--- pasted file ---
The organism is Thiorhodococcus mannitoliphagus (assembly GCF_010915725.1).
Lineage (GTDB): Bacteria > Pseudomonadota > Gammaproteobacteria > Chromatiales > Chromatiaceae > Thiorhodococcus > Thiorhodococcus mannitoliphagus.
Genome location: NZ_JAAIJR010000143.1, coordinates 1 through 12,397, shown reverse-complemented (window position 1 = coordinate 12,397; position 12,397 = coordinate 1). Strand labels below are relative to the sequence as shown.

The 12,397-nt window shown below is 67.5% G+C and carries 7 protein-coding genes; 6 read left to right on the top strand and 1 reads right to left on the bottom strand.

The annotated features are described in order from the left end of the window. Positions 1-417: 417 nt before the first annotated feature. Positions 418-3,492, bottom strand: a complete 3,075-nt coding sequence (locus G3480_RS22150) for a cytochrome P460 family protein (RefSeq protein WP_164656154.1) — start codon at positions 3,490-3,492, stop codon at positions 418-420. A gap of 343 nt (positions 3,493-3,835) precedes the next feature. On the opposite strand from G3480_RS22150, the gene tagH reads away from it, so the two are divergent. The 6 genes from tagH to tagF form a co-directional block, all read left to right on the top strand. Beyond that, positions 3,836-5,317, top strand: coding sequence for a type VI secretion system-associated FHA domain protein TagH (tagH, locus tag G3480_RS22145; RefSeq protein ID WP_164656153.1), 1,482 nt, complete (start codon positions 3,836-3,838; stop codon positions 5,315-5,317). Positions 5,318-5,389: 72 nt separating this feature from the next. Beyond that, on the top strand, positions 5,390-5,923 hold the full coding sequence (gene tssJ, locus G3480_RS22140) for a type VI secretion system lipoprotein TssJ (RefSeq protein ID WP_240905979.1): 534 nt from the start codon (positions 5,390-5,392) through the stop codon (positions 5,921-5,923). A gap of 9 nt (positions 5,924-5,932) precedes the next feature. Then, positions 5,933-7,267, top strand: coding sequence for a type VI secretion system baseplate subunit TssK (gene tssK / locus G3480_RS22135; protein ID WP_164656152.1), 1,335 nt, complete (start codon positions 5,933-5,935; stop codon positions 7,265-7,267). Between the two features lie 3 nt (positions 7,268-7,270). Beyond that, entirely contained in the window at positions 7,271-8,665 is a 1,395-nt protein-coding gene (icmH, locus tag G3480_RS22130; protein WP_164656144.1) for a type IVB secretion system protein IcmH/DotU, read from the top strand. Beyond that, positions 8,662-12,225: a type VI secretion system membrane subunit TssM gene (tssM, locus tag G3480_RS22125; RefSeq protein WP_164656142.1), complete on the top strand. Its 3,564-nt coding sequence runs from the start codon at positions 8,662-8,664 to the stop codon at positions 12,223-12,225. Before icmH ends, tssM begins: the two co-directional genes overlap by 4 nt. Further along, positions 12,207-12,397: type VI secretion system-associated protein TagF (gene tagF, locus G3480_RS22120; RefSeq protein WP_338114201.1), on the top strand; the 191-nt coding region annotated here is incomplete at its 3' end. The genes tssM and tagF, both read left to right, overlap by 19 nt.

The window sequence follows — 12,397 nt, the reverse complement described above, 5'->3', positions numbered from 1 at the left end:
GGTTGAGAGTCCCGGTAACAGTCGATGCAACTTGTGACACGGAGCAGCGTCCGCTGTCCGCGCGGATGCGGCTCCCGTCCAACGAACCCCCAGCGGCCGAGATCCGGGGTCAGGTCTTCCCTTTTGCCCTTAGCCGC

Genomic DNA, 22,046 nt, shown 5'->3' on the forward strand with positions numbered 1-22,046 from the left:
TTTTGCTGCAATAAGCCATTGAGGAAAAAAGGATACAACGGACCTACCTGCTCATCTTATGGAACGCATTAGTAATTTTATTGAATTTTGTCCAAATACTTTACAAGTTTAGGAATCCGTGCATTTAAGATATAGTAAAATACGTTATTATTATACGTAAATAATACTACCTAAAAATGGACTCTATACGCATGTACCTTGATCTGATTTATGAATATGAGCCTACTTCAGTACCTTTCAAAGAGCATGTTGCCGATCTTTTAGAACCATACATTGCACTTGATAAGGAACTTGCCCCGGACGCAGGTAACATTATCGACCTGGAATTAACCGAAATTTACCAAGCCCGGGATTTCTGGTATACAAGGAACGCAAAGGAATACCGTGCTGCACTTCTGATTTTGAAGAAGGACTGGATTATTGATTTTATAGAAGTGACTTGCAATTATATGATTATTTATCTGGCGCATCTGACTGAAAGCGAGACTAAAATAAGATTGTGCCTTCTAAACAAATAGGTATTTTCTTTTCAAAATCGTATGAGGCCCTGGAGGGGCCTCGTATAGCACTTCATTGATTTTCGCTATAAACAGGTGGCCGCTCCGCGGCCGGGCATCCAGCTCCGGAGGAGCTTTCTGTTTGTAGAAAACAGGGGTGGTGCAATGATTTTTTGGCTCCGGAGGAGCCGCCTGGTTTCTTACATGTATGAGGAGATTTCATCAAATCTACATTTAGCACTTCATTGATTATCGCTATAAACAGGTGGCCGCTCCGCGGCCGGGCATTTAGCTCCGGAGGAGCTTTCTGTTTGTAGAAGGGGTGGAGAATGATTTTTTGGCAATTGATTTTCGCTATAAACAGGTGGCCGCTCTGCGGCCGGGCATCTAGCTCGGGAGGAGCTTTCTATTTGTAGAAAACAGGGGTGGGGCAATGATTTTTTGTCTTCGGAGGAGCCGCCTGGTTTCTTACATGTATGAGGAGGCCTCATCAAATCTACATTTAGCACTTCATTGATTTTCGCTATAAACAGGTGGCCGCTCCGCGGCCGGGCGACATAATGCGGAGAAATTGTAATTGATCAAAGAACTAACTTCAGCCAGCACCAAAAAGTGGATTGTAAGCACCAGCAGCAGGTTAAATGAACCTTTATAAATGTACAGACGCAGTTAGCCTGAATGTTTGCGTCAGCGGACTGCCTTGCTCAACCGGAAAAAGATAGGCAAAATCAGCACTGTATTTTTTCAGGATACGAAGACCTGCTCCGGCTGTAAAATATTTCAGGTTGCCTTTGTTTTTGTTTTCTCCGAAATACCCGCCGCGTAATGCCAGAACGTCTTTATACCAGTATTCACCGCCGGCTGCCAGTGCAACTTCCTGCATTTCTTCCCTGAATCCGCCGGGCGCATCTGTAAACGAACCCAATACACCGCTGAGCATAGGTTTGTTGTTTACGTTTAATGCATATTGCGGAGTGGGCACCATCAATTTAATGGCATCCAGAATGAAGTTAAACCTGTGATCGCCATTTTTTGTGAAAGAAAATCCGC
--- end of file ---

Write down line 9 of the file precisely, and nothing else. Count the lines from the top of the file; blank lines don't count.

TTTTGCTGCAATAAGCCATTGAGGAAAAAAGGATACAACGGACCTACCTGCTCATCTTATGGAACGCATTAGTAATTTTATTGAATTTTGTCCAAATACTTTACAAGTTTAGGAATCCGTGCATTTAAGATATAGTAAAATACGTTATTATTATACGTAAATAATACTACCTAAAAATGGACTCTATACGCATGTACCTTGATCTGATTTATGAATATGAGCCTACTTCAGTACCTTTCAAAGAGCATGTTGCCGATCTTTTAGAACCATACATTGCACTTGATAAGGAACTTGCCCCGGACGCAGGTAACATTATCGACCTGGAATTAACCGAAATTTACCAAGCCCGGGATTTCTGGTATACAAGGAACGCAAAGGAATACCGTGCTGCACTTCTGATTTTGAAGAAGGACTGGATTATTGATTTTATAGAAGTGACTTGCAATTATATGATTATTTATCTGGCGCATCTGACTGAAAGCGAGACTAAAATAAGATTGTGCCTTCTAAACAAATAGGTATTTTCTTTTCAAAATCGTATGAGGCCCTGGAGGGGCCTCGTATAGCACTTCATTGATTTTCGCTATAAACAGGTGGCCGCTCCGCGGCCGGGCATCCAGCTCCGGAGGAGCTTTCTGTTTGTAGAAAACAGGGGTGGTGCAATGATTTTTTGGCTCCGGAGGAGCCGCCTGGTTTCTTACATGTATGAGGAGATTTCATCAAATCTACATTTAGCACTTCATTGATTATCGCTATAAACAGGTGGCCGCTCCGCGGCCGGGCATTTAGCTCCGGAGGAGCTTTCTGTTTGTAGAAGGGGTGGAGAATGATTTTTTGGCAATTGATTTTCGCTATAAACAGGTGGCCGCTCTGCGGCCGGGCATCTAGCTCGGGAGGAGCTTTCTATTTGTAGAAAACAGGGGTGGGGCAATGATTTTTTGTCTTCGGAGGAGCCGCCTGGTTTCTTACATGTATGAGGAGGCCTCATCAAATCTACATTTAGCACTTCATTGATTTTCGCTATAAACAGGTGGCCGCTCCGCGGCCGGGCGACATAATGCGGAGAAATTGTAATTGATCAAAGAACTAACTTCAGCCAGCACCAAAAAGTGGATTGTAAGCACCAGCAGCAGGTTAAATGAACCTTTATAAATGTACAGACGCAGTTAGCCTGAATGTTTGCGTCAGCGGACTGCCTTGCTCAACCGGAAAAAGATAGGCAAAATCAGCACTGTATTTTTTCAGGATACGAAGACCTGCTCCGGCTGTAAAATATTTCAGGTTGCCTTTGTTTTTGTTTTCTCCGAAATACCCGCCGCGTAATGCCAGAACGTCTTTATACCAGTATTCACCGCCGGCTGCCAGTGCAACTTCCTGCATTTCTTCCCTGAATCCGCCGGGCGCATCTGTAAACGAACCCAATACACCGCTGAGCATAGGTTTGTTGTTTACGTTTAATGCATATTGCGGAGTGGGCACCATCAATTTAATGGCATCCAGAATGAAGTTAAACCTGTGATCGCCATTTTTTGTGAAAGAAAATCCGC